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Cosibelimab: An Anti-PD-L1 Antibody

Cosibelimab (CK-301) is an investigational fully-human monoclonal antibody that binds programmed death-ligand 1 (PD-L1) and blocks its interaction with Programmed cell death protein 1 (PD-1). PD-1 and its ligand PD-L1 are checkpoints of immune activation and play a very important role in negative regulation of T-cell effector function and proliferation. Cosibelimab’s primary mechanism of action is based on the inhibition of the interaction between PD-L1 and its receptor PD-1, which removes the suppressive effects of PD-L1 on anti-tumor T-cells to restore the cytotoxic T-cell response. Additionally, cosibelimab has a functional Fc domain that may be capable of inducing antibody-dependent cellular cytotoxicity (ADCC) and complement-dependent cytotoxicity (CDC) against tumor cells.

Targeting the PD-1/PD-L1 pathway using a monoclonal antibody has proven to be effective in many oncological indications as a monotherapy or in combination with other anti-tumor immune response potentiating compounds and targeted therapies. Checkpoint licensed the exclusive worldwide rights to cosibelimab from Dana-Farber Cancer Institute in March 2015.

Cosibelimab is being evaluated in a global, open-label, multicohort Phase 1 clinical trial in checkpoint therapy-naïve patients with selected recurrent or metastatic cancers, including ongoing cohorts in locally advanced and metastatic cutaneous squamous cell carcinoma (cSCC) intended to support one or more applications for marketing approval. Checkpoint is also undertaking a global, randomized Phase 3 (CONTERNO) trial of cosibelimab in combination with pemetrexed and platinum chemotherapy for the first-line treatment of patients with non-squamous non-small cell lung cancer.

Cosibelimab in Metastatic Cutaneous Squamous Cell Carcinoma (cSCC)

In January, 2022, Checkpoint announced positive topline results from a registration-enabling Phase 1 clinical trial evaluating the safety and efficacy of its anti-PD-L1 antibody, cosibelimab, administered as a fixed dose of 800 mg every two weeks in patients with metastatic cSCC.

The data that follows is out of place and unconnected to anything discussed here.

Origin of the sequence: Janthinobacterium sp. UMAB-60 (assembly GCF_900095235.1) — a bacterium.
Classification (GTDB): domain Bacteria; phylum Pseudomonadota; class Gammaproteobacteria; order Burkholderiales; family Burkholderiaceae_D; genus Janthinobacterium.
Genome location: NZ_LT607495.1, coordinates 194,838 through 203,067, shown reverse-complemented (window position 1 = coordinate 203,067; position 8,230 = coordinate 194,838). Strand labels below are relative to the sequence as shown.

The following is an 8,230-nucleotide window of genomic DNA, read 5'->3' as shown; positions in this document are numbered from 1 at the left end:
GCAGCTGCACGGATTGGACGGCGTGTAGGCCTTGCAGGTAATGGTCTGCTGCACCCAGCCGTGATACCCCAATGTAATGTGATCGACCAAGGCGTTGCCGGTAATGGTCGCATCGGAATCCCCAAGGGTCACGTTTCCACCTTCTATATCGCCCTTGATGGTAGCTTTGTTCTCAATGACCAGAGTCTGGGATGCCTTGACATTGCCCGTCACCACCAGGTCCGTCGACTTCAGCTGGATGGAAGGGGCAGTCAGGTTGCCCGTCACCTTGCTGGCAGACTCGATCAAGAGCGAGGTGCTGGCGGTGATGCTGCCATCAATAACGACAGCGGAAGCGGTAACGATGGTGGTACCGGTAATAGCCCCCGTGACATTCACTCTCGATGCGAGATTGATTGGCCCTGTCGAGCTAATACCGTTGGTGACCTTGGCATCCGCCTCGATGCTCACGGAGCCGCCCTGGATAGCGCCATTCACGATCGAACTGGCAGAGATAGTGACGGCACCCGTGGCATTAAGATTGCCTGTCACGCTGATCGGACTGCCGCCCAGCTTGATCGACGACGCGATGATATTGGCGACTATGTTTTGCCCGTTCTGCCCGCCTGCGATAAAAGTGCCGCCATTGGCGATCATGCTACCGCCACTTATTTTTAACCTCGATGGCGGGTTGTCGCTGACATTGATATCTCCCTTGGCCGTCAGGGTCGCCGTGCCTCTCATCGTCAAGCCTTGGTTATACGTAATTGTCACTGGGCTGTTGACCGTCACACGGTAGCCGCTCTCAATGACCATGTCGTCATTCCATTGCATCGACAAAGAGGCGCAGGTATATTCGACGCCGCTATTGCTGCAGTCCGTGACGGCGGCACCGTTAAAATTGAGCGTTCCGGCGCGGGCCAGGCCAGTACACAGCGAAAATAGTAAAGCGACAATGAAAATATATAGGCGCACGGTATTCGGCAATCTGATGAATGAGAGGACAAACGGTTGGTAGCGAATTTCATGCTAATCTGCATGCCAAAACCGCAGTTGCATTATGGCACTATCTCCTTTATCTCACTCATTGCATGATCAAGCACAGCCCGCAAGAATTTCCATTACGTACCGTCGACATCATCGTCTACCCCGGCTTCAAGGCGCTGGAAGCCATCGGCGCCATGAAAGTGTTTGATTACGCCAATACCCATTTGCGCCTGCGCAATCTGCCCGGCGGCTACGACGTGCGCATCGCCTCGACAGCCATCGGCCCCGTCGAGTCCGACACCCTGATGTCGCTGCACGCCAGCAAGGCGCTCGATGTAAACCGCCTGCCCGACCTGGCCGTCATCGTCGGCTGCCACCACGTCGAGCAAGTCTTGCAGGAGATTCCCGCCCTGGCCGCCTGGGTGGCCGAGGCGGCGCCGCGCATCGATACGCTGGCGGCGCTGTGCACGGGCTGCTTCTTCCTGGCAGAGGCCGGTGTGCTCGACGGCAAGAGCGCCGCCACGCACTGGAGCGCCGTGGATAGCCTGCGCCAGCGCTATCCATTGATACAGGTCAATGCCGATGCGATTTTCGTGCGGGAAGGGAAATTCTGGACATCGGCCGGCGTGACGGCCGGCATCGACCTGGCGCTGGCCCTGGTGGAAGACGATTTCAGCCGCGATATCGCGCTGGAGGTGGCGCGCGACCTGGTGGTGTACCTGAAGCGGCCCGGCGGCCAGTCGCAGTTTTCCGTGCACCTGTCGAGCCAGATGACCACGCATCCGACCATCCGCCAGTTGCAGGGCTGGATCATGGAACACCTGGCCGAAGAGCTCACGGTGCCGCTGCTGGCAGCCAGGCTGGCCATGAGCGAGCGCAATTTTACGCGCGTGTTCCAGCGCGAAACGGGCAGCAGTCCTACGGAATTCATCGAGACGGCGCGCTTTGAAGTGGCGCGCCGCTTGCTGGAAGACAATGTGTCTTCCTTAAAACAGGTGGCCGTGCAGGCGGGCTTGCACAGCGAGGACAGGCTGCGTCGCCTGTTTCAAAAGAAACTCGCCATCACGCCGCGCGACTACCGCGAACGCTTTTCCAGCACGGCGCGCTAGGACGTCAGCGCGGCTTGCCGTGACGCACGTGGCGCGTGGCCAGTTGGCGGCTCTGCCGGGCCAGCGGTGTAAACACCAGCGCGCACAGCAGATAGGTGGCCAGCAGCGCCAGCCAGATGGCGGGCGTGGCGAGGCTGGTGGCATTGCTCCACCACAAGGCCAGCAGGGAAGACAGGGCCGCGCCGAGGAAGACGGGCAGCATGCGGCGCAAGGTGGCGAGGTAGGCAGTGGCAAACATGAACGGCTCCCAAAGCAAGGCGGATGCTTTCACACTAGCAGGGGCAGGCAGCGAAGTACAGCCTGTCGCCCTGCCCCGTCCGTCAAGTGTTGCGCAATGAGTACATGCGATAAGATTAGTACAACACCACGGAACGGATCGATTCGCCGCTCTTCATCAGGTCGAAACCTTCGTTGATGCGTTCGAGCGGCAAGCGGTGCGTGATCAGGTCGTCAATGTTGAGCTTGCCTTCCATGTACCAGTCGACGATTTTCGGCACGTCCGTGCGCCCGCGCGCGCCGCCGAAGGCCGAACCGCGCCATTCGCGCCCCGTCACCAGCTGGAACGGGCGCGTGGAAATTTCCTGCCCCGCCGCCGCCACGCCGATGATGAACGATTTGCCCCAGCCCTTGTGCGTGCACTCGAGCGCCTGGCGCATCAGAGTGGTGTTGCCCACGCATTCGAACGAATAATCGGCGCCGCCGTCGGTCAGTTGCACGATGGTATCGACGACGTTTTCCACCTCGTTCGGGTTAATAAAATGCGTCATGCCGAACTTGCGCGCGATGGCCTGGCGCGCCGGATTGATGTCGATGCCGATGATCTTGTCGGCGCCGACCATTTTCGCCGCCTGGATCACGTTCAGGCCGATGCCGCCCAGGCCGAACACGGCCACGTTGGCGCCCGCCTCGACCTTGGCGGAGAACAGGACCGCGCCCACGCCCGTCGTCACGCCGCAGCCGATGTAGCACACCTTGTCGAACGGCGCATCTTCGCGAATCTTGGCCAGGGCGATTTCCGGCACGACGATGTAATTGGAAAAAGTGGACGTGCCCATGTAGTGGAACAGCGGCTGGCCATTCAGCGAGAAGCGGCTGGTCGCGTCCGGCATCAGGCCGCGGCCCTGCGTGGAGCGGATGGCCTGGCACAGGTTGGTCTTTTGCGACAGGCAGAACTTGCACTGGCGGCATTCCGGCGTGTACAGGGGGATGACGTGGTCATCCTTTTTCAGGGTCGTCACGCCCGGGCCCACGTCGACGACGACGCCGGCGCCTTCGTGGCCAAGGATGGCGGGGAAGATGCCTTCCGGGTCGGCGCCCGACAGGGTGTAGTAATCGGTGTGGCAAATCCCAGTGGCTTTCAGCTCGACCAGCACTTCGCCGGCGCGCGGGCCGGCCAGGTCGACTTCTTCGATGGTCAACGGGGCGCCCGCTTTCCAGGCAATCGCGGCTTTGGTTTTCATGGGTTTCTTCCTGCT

The study met its primary endpoint, with cosibelimab demonstrating a confirmed objective response rate (ORR) of 47.4% (95% CI: 36.0, 59.1) based on independent central review of 78 patients enrolled in the metastatic cSCC cohort using Response Evaluation Criteria in Solid Tumors version 1.1 (RECIST 1.1) criteria. Based on these results, Checkpoint intends to submit a Biologics License Application (BLA) to the U.S. Food and Drug Administration for cosibelimab later in 2022, to be followed by a marketing authorization application (MAA) submission in Europe and additional potential submissions in markets worldwide.

Cosibelimab in Non-squamous Non-small Cell Lung Cancer (NSCLC)

In December 2021, Checkpoint announced the initiation of the CONTERNO study, a global, randomized Phase 3 trial of cosibelimab in combination with pemetrexed and platinum chemotherapy for the first-line treatment of patients with non-squamous non-small cell lung cancer (NSCLC). The primary endpoint for the CONTERNO Phase 3 trial is overall survival (OS), and the study is designed to support full regulatory approvals worldwide.

The CONTERNO study (ClinicalTrials.gov, NCT04786964) is a Phase 3, open-label, multi-center, randomized trial investigating cosibelimab (1200 mg every three weeks) combined with pemetrexed and investigator’s choice of platinum chemotherapy (either carboplatin or cisplatin) versus pemetrexed and platinum chemotherapy alone in patients with previously untreated stage IV non-squamous NSCLC and with no EGFR mutations or ALK translocations. The primary endpoint is OS. Key secondary endpoints include progression-free survival, objective response rate and safety. Approximately 560 subjects will be randomized in a 2:1 ratio to receive cosibelimab in combination with chemotherapy or chemotherapy alone.